the solar system to turn a small, amateur-sized telescope at. These objects
turned out to be star clusters, clouds of interstellar gas, and  galaxies
galore, some awesome in their beauty. Messier missed a few, and a  few got
onto his list that make modern astronomers wonder why he bothered, but if
you ask an amateur astronomer under a dark sky what he's looking at, the
odds are they'll say, "M-something or other".

The one time each year that all 110 of the M-objects can be seen on the
same night is in mid to late March, and even in the best circumstances, a
few are chancy at best. In 1990, we instituted an annual "Messier Night" at
Lake Hudson, to attempt to see all 110 objects, but we've never caught a
March evening when it's clear all night.

We've had a few that started out pretty good. There are a few objects that
you have to somehow pick out of the evening twilight, but given a clear
evening and a little knowledge of where to look, it isn't an impossible
task. Once it gets good and dark,  production is usually pretty steady
until about midnight -- but then, there's a long break as we wait for
summer stuff to fill the sky, and on the few nights we've had where we've
had pretty good starts, it has clouded up about this point and shut us down
for the evening.

As far as I know, I still hold the Messier Night record at Lake Hudson,
after observing 67 in two different years, but a pair of students from
Eastern Michigan University quietly came out in the middle of the week one
night a few years ago, and ran the list to 107, the Lake Hudson record, so
I have little to crow about. But, I keep trying.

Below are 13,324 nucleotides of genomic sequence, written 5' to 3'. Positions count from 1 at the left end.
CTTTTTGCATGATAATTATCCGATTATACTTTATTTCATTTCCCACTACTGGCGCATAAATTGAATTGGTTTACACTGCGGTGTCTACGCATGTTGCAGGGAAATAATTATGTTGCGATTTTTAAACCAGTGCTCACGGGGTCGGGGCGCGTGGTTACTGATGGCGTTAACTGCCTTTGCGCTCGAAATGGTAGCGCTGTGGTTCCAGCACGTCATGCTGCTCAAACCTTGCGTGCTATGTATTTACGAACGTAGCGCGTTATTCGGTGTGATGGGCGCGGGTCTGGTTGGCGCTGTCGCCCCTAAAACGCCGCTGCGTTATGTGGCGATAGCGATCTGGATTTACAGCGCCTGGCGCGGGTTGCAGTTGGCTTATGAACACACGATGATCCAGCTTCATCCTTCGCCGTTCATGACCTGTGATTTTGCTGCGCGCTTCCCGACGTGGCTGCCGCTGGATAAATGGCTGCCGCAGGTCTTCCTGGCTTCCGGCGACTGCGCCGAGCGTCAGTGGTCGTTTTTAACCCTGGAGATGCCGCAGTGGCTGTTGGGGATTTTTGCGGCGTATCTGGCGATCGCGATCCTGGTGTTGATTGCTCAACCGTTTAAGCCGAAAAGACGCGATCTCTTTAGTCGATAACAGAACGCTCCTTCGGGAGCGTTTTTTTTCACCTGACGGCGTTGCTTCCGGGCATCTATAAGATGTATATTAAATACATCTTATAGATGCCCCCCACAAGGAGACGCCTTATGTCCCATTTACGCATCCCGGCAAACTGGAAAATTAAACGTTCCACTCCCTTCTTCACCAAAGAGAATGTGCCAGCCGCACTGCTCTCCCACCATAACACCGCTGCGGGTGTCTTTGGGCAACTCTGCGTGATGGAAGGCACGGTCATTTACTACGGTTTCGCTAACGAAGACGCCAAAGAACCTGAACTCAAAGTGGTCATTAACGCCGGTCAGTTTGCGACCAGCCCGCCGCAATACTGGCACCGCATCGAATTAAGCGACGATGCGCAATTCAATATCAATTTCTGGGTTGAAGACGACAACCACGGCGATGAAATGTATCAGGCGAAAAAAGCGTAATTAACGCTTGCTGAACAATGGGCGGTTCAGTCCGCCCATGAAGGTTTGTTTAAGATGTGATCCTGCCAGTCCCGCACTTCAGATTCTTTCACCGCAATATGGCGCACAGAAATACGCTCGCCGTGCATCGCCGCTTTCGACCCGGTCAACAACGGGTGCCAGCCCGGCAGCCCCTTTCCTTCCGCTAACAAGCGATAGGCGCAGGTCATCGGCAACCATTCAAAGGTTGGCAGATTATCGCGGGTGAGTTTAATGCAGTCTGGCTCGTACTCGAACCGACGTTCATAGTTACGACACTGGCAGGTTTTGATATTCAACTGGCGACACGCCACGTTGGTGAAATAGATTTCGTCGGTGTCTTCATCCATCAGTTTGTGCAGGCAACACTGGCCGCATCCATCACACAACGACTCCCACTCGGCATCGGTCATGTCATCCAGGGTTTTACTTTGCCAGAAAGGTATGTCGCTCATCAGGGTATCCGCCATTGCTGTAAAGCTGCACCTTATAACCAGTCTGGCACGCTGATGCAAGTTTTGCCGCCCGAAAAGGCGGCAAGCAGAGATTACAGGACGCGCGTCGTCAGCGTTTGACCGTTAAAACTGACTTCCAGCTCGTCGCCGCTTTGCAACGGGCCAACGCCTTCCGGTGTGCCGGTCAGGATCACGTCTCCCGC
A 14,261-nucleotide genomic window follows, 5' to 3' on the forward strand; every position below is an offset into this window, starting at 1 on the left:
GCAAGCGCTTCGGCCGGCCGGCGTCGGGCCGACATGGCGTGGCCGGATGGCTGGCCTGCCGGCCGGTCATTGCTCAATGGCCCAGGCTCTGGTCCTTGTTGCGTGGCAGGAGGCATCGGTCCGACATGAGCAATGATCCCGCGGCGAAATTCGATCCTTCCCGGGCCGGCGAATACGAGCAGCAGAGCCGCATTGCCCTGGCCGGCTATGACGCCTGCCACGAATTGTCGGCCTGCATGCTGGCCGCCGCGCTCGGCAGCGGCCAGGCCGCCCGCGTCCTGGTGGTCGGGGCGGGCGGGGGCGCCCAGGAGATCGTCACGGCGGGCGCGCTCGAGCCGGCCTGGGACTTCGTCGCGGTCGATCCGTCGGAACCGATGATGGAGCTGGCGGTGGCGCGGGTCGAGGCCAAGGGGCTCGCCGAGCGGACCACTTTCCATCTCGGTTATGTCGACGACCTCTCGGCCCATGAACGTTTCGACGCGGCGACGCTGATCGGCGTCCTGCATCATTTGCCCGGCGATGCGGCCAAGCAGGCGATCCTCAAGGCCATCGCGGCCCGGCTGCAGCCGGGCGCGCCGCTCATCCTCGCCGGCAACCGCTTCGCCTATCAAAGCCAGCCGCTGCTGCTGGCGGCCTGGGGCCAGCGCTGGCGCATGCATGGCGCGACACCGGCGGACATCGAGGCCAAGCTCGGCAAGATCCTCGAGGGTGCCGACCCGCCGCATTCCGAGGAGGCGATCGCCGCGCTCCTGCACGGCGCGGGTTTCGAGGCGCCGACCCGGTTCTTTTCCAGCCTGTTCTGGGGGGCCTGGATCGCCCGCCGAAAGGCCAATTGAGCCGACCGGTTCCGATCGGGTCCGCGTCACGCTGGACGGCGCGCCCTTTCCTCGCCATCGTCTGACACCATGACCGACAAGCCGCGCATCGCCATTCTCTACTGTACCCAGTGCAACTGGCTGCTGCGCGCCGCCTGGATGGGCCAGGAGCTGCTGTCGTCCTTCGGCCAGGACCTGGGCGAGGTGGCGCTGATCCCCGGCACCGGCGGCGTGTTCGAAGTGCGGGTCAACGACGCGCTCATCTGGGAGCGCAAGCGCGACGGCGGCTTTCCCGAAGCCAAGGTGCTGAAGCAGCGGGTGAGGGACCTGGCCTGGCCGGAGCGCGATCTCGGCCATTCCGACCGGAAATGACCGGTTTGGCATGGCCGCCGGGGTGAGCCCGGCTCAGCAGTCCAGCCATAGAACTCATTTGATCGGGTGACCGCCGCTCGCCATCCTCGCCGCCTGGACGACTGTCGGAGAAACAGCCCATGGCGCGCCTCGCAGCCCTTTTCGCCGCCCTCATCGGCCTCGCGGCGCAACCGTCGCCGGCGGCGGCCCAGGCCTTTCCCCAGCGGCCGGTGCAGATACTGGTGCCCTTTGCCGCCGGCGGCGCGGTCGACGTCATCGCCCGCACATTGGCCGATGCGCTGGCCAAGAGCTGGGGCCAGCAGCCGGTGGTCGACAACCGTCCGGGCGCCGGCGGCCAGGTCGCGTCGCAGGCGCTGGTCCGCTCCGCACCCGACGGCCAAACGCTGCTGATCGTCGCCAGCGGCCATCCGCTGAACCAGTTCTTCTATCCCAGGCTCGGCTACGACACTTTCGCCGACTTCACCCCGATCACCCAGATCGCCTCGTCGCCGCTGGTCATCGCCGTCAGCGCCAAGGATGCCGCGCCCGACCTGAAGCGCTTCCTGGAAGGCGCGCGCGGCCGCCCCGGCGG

The best nights for stargazing at Lake Hudson come in the middle of spring,
just about the time that the trees are leafing out, before the mosquitoes
have gained their full voracity.

It was one spring morning, a few days after a Messier night, that Jim and I
were once again sitting in the Carleton Cafe, along with another couple
local amateurs. It was while the beach was under construction across Covill
Lagoon from our picnic area observing site, and rumor had it that the DNR
planned to put up night lighting at the beach parking lot. If that
happened, this great dark site would be lost to us, and we were saddened by
the thought. "We ought to talk to the DNR about that," I said. "It would be
great if we could turn this into a protected dark sky site."

Jim, who was a lawyer, replied, "If they do something like that
administratively, then they can undo it administratively, just as easily.
We ought to talk to the legislature."

"It'd never happen," I snorted.

"Want to bet?" Jim smiled.

Thus it was, a couple months later, that I sat in the dark at the controls
of the Adrian College Planetarium as Jim made his pitch to our local state
representative, a jewel of a man by the name of Tim Walberg. In an era
where the words "parties" and "politicians" can be dirty words, over
sixteen years Tim proved that you can be honest and honorable, responsive
to the people regardless of political views. I must admit, he was a little
skeptical about our idea until his eyes were dark adapted, and the little
pinpoints of light became visible on the ceiling. We pointed out some of
the things that could be seen at night, then I ran up the rim lighting of
the planetarium, showing the effects of ground lighting on observing the sky.

Two years later, after several trips to the state capitol for hearings and
conferences, Lake Hudson became the first "Dark Sky Preserve" in the
country to be named by a state, where permanent ground lighting was banned
for a trial ten-year period.

Not long after the Michigan governor had signed the bill into law as Jim,
my daughter, and I watched, the Perseid meteor shower on August 12 was